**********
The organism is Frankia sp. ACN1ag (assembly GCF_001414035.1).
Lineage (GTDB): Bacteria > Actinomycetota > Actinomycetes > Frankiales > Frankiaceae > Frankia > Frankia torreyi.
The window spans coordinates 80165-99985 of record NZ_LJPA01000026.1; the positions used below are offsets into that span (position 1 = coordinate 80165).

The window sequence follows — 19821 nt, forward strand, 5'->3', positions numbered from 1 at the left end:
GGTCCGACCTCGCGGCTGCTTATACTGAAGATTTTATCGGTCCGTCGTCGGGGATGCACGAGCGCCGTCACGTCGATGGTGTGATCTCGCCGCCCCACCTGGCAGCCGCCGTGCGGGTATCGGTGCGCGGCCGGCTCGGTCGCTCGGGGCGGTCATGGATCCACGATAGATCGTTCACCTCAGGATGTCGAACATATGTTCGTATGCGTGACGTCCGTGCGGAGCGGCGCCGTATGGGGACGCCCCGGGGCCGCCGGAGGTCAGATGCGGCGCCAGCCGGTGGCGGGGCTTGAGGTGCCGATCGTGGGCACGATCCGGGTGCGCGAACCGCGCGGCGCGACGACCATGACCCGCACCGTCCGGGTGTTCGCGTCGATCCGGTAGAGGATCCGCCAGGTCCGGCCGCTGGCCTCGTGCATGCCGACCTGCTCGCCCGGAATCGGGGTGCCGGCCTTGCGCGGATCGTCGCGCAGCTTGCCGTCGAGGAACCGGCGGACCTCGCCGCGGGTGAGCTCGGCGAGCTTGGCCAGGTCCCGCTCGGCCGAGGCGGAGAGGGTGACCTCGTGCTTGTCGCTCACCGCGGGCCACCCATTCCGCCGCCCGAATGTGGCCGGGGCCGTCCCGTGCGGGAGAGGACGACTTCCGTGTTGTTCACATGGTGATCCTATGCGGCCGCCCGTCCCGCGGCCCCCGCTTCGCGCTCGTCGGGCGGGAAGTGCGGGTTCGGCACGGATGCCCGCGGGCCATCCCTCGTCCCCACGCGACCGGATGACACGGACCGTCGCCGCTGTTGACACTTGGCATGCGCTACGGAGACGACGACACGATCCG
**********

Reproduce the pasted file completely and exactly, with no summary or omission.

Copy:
The organism is Frankia sp. ACN1ag (assembly GCF_001414035.1).
Lineage (GTDB): Bacteria > Actinomycetota > Actinomycetes > Frankiales > Frankiaceae > Frankia > Frankia torreyi.
The window spans coordinates 80165-99985 of record NZ_LJPA01000026.1; the positions used below are offsets into that span (position 1 = coordinate 80165).

The window sequence follows — 19821 nt, forward strand, 5'->3', positions numbered from 1 at the left end:
GGTCCGACCTCGCGGCTGCTTATACTGAAGATTTTATCGGTCCGTCGTCGGGGATGCACGAGCGCCGTCACGTCGATGGTGTGATCTCGCCGCCCCACCTGGCAGCCGCCGTGCGGGTATCGGTGCGCGGCCGGCTCGGTCGCTCGGGGCGGTCATGGATCCACGATAGATCGTTCACCTCAGGATGTCGAACATATGTTCGTATGCGTGACGTCCGTGCGGAGCGGCGCCGTATGGGGACGCCCCGGGGCCGCCGGAGGTCAGATGCGGCGCCAGCCGGTGGCGGGGCTTGAGGTGCCGATCGTGGGCACGATCCGGGTGCGCGAACCGCGCGGCGCGACGACCATGACCCGCACCGTCCGGGTGTTCGCGTCGATCCGGTAGAGGATCCGCCAGGTCCGGCCGCTGGCCTCGTGCATGCCGACCTGCTCGCCCGGAATCGGGGTGCCGGCCTTGCGCGGATCGTCGCGCAGCTTGCCGTCGAGGAACCGGCGGACCTCGCCGCGGGTGAGCTCGGCGAGCTTGGCCAGGTCCCGCTCGGCCGAGGCGGAGAGGGTGACCTCGTGCTTGTCGCTCACCGCGGGCCACCCATTCCGCCGCCCGAATGTGGCCGGGGCCGTCCCGTGCGGGAGAGGACGACTTCCGTGTTGTTCACATGGTGATCCTATGCGGCCGCCCGTCCCGCGGCCCCCGCTTCGCGCTCGTCGGGCGGGAAGTGCGGGTTCGGCACGGATGCCCGCGGGCCATCCCTCGTCCCCACGCGACCGGATGACACGGACCGTCGCCGCTGTTGACACTTGGCATGCGCTACGGAGACGACGACACGATCCG